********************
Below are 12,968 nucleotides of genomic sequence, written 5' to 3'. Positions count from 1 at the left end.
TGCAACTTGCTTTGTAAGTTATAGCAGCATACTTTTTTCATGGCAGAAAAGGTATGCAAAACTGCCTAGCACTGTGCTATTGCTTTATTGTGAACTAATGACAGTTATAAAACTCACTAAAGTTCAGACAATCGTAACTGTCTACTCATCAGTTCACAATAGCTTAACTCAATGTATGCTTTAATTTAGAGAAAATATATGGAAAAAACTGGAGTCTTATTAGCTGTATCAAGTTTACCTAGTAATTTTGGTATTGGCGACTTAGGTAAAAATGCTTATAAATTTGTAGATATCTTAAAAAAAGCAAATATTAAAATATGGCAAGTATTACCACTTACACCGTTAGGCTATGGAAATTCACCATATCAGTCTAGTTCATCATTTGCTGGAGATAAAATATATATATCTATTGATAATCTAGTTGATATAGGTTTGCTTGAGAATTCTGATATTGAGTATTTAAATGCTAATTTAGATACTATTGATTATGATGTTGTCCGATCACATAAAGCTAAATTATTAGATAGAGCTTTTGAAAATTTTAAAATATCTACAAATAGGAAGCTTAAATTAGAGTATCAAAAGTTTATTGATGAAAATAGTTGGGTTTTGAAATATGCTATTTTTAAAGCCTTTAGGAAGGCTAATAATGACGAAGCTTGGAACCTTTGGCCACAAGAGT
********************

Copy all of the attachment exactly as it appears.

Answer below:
Below are 12,968 nucleotides of genomic sequence, written 5' to 3'. Positions count from 1 at the left end.
TGCAACTTGCTTTGTAAGTTATAGCAGCATACTTTTTTCATGGCAGAAAAGGTATGCAAAACTGCCTAGCACTGTGCTATTGCTTTATTGTGAACTAATGACAGTTATAAAACTCACTAAAGTTCAGACAATCGTAACTGTCTACTCATCAGTTCACAATAGCTTAACTCAATGTATGCTTTAATTTAGAGAAAATATATGGAAAAAACTGGAGTCTTATTAGCTGTATCAAGTTTACCTAGTAATTTTGGTATTGGCGACTTAGGTAAAAATGCTTATAAATTTGTAGATATCTTAAAAAAAGCAAATATTAAAATATGGCAAGTATTACCACTTACACCGTTAGGCTATGGAAATTCACCATATCAGTCTAGTTCATCATTTGCTGGAGATAAAATATATATATCTATTGATAATCTAGTTGATATAGGTTTGCTTGAGAATTCTGATATTGAGTATTTAAATGCTAATTTAGATACTATTGATTATGATGTTGTCCGATCACATAAAGCTAAATTATTAGATAGAGCTTTTGAAAATTTTAAAATATCTACAAATAGGAAGCTTAAATTAGAGTATCAAAAGTTTATTGATGAAAATAGTTGGGTTTTGAAATATGCTATTTTTAAAGCCTTTAGGAAGGCTAATAATGACGAAGCTTGGAACCTTTGGCCACAAGAGT